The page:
Turtle Hill, Brooklyn is a special film that exudes an honesty, authenticity and transparency that is rare even among the more transparent indie fare. There will be times you laugh, times you think, perhaps times you shed a tear and even times you reflect upon your own life wherever you’re at in that life. That’s special, and that’s why one can only hope that Turtle Hill, Brooklyn gets the attention it deserves in theatrical release. (Richard Propes, TheIndipendentCritic.com)
A bunch of assorted friends — male and female, gay and straight, American and Hispanic — drop by a Brooklyn house to wish its owner a happy 30th birthday in Ryan Gielen’s engaging, well-scripted, dynamically shot no-budgeter “Turtle Hill, Brooklyn.” Like Jennifer Jason Leigh and Alan Cumming’s “The Anniversary Party,” but less psychologically layered, pic is structured around the joys and tensions of its central couple: birthday boy Will (writer-producer Brian W. Seibert) and his live-in Latino lover Mateo (writer-producer Ricardo Valdez). Audience award winner at NewFest could score within and beyond gay-targeted venues with further fest exposure.
The day begins inauspiciously with the unannounced visit of Will’s sister Molly (Jeanne Slater), whose impromptu drop-in results in her horrified discovery of her brother’s homosexuality and Mateo’s realization that Will lied about having come out to his family. A rare inconsistent note in a film that otherwise flows with unstudied ease, Molly’s hysterical incomprehension feels like a bit of unfiltered reality that breaks through the script’s carefully crafted casualness.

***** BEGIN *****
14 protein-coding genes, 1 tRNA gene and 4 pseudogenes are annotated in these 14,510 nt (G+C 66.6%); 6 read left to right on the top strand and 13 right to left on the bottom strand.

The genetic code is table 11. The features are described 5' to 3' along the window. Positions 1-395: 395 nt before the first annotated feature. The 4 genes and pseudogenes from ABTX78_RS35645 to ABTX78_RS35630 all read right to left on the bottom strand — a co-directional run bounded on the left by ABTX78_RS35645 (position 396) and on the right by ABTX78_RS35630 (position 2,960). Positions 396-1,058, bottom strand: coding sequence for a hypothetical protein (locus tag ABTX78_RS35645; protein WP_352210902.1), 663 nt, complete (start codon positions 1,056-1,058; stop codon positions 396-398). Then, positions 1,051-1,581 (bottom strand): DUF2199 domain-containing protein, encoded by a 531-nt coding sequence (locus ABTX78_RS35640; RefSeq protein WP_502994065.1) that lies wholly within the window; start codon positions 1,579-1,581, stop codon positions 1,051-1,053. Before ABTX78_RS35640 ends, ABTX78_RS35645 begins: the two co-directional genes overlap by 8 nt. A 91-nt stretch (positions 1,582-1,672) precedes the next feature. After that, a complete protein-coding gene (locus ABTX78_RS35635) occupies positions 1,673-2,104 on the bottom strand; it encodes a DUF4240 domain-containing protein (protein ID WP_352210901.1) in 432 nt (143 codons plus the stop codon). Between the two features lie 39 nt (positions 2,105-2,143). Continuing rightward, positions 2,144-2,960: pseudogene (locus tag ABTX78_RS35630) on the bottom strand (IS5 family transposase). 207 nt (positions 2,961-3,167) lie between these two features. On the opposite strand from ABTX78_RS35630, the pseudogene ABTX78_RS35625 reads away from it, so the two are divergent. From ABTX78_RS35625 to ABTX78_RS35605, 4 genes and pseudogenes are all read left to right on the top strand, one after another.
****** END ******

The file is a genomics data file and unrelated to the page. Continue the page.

The scene does, however, function as a contrast to Will’s matter-of-fact aura of acceptance and hangs a question mark over the couple’s reciprocal honesty. That doubt deepens as hidden secrets and infidelities threaten to undermine their seemingly solid relationship.
The friends steadily pouring in to Will’s birthday bash bear little resemblance to mumblecore slackers; they are doctors, community activists, CPAs and artists who have fashioned an existence more or less in their own image. They discuss politics, gay rights and aging with the ease of fellow travelers, an uninvited Republican in their midst briefly disrupting their equilibrium. But a truer cultural divide opens up with the arrival of Mateo’s friend Luis (Ariel Bonilla), who announces he is returning to Mexico, tired of restaurant jobs and being treated like a second-class citizen — a frustration Mateo shares, and of which Will seems largely unaware. Within the multicultural bubble of the couple’s close amigos, no such ethnic discrimination exists.
The film’s action spans several hours in the confines of Will’s house and the small garden just outside. Yet despite these time and space constraints, things never feel claustrophobic or static. Andrew Rivara’s handheld camera tracks characters kinetically (but not nervously) as they navigate the garden, group and regroup, underscoring the unique sense of communal exchange. Private dramatic confrontations in private corners of the house gain pressure by dint of being cut off from the free flow of the party.
Helmer Gielen also brings in a second camera, Mateo’s gift to Will. This is commandeered by one of the guests, who abruptly points it in the faces of fellow celebrants in mock-guerrilla contrast to the casual inclusiveness of the rest of the film. (Ronnie Scheib, Variety)